The National Highway Traffic Safety Administration (NHTSA) performs many vital roles in protecting motorists and vehicle owners in the United States. As part of the federal Department of Transportation, its’ mission is to educate consumers by authorizing vehicle and vehicle equipment recalls, study driver behavior, and conduct other initiatives that “save lives, prevent injuries, reduce vehicle-related crashes.”
On November 9, the NHTSA announced that it awarded $24 million to a whistleblower who provided information regarding Hyundai Motor America and Kia Motors America, which the Korean manufacturer owns. This amount is the maximum 30% of $81 million in cash collected by the federal government for violations of the Vehicle Safety Act. The combined penalties were $210 million.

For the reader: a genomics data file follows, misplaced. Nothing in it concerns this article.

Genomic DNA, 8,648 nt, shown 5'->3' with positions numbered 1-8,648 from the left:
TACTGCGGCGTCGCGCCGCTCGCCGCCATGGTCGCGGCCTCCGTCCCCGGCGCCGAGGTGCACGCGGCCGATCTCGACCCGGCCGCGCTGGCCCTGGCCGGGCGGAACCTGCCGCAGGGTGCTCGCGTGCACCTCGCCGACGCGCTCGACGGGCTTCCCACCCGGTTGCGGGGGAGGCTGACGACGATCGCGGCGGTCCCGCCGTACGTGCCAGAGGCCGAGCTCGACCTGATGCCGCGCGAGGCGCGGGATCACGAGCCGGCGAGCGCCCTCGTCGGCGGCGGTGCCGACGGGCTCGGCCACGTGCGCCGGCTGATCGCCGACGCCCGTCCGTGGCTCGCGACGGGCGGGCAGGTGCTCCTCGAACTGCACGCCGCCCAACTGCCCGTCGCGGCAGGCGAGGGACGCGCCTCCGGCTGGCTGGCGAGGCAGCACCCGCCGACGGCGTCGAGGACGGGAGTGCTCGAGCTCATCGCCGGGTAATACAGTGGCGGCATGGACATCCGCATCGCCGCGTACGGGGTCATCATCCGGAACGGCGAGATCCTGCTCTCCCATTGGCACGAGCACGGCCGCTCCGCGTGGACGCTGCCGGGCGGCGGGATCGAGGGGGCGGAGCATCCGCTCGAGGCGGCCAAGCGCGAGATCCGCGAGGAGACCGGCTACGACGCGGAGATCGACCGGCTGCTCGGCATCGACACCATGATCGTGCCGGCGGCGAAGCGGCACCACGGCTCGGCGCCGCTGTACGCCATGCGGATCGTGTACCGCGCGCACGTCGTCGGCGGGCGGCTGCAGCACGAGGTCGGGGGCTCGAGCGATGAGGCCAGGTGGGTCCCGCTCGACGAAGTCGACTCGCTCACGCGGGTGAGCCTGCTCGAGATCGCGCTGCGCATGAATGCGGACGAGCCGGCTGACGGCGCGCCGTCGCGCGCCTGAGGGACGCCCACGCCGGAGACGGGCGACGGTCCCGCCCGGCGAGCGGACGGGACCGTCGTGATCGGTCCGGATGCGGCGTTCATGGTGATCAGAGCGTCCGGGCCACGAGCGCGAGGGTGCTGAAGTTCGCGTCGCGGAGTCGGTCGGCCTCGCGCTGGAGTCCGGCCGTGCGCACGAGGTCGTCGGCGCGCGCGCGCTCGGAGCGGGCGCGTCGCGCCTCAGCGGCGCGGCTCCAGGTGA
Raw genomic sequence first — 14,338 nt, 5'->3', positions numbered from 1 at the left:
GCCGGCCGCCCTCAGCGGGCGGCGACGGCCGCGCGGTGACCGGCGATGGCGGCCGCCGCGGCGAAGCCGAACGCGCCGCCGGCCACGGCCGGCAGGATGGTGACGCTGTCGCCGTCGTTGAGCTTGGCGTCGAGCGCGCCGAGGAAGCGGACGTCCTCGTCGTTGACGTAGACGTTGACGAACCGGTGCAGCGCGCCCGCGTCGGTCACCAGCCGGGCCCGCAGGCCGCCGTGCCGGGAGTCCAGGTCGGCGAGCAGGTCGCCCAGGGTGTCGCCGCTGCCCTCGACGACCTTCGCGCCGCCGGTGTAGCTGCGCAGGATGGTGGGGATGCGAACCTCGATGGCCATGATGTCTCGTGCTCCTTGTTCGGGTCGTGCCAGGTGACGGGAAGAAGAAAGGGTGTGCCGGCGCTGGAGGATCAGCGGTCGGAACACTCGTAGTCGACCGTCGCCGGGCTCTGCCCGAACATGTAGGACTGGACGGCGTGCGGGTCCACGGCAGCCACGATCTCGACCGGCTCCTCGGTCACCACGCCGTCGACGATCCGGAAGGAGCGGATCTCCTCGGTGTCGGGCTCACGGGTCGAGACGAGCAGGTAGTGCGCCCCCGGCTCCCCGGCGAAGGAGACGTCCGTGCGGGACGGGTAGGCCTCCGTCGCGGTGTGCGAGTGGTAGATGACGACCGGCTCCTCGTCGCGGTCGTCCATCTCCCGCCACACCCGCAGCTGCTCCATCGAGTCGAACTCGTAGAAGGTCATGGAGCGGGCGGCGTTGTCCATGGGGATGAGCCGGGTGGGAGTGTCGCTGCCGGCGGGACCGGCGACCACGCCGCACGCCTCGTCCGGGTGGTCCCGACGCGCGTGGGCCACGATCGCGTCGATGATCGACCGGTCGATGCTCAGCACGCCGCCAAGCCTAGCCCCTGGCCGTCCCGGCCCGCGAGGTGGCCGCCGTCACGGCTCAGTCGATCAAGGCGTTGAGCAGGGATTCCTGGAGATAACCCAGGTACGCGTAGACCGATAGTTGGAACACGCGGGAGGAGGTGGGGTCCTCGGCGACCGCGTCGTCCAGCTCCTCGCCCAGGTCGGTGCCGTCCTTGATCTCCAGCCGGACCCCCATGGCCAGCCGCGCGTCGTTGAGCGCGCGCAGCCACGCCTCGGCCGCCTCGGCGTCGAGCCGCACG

The whistleblower provided important information that ultimately led to the recall of 1.6 million vehicles manufactured at an Alabama plant by Hyundai and Kia between 2011 and 2019.
The vehicle defect
The issue revolved around defective Theta II 4-cylinder engines used in Hyundai’s Sonata, Santa Fe, Santa Fe Sport and Tucson models and Kia’s Optima, Sorento and Sportage. The manufacturers also inaccurately reported critical information surrounding the Theta II’s defects, denying that a problem with the engine existed despite many owner complaints regarding loud engine knocks, excessive oil consumption, stalls, and engine fires. The manufacturer dealt with these problems with temporary fixes.
While laws protect whistleblowers, the NHTSA is still developing its whistleblower program. Those with information regarding a motor vehicle (including cars, trucks, SUVs, motorhomes, boats, ATVs, motorcycles and other motorized modes of transport) defects can notify the NHTSA.